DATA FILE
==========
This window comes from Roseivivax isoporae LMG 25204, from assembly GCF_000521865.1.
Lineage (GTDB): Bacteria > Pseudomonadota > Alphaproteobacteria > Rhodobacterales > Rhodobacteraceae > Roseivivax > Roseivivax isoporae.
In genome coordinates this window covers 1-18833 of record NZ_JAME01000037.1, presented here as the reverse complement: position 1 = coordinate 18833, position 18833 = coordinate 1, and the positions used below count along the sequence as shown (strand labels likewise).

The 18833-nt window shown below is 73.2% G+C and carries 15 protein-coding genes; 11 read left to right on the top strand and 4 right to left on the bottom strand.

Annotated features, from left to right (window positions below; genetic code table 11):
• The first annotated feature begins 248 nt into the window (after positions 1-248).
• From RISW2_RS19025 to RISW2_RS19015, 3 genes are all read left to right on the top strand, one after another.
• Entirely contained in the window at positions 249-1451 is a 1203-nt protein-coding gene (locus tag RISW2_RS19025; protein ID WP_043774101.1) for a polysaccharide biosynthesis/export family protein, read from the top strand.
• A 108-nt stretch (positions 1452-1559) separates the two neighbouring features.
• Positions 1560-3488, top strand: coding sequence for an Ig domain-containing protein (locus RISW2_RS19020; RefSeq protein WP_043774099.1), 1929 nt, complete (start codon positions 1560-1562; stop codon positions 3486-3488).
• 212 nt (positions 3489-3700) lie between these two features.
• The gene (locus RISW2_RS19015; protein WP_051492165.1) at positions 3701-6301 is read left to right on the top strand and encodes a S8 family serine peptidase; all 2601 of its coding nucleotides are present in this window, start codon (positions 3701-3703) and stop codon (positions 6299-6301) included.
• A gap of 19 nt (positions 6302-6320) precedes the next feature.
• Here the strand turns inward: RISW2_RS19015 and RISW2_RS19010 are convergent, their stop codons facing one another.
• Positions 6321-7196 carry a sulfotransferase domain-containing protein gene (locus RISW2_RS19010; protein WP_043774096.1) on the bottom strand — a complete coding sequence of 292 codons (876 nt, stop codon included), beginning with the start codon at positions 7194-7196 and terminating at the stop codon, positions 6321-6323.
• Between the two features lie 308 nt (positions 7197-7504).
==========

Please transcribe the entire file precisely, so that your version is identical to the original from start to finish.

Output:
This window comes from Roseivivax isoporae LMG 25204, from assembly GCF_000521865.1.
Lineage (GTDB): Bacteria > Pseudomonadota > Alphaproteobacteria > Rhodobacterales > Rhodobacteraceae > Roseivivax > Roseivivax isoporae.
In genome coordinates this window covers 1-18833 of record NZ_JAME01000037.1, presented here as the reverse complement: position 1 = coordinate 18833, position 18833 = coordinate 1, and the positions used below count along the sequence as shown (strand labels likewise).

The 18833-nt window shown below is 73.2% G+C and carries 15 protein-coding genes; 11 read left to right on the top strand and 4 right to left on the bottom strand.

Annotated features, from left to right (window positions below; genetic code table 11):
• The first annotated feature begins 248 nt into the window (after positions 1-248).
• From RISW2_RS19025 to RISW2_RS19015, 3 genes are all read left to right on the top strand, one after another.
• Entirely contained in the window at positions 249-1451 is a 1203-nt protein-coding gene (locus tag RISW2_RS19025; protein ID WP_043774101.1) for a polysaccharide biosynthesis/export family protein, read from the top strand.
• A 108-nt stretch (positions 1452-1559) separates the two neighbouring features.
• Positions 1560-3488, top strand: coding sequence for an Ig domain-containing protein (locus RISW2_RS19020; RefSeq protein WP_043774099.1), 1929 nt, complete (start codon positions 1560-1562; stop codon positions 3486-3488).
• 212 nt (positions 3489-3700) lie between these two features.
• The gene (locus RISW2_RS19015; protein WP_051492165.1) at positions 3701-6301 is read left to right on the top strand and encodes a S8 family serine peptidase; all 2601 of its coding nucleotides are present in this window, start codon (positions 3701-3703) and stop codon (positions 6299-6301) included.
• A gap of 19 nt (positions 6302-6320) precedes the next feature.
• Here the strand turns inward: RISW2_RS19015 and RISW2_RS19010 are convergent, their stop codons facing one another.
• Positions 6321-7196 carry a sulfotransferase domain-containing protein gene (locus RISW2_RS19010; protein WP_043774096.1) on the bottom strand — a complete coding sequence of 292 codons (876 nt, stop codon included), beginning with the start codon at positions 7194-7196 and terminating at the stop codon, positions 6321-6323.
• Between the two features lie 308 nt (positions 7197-7504).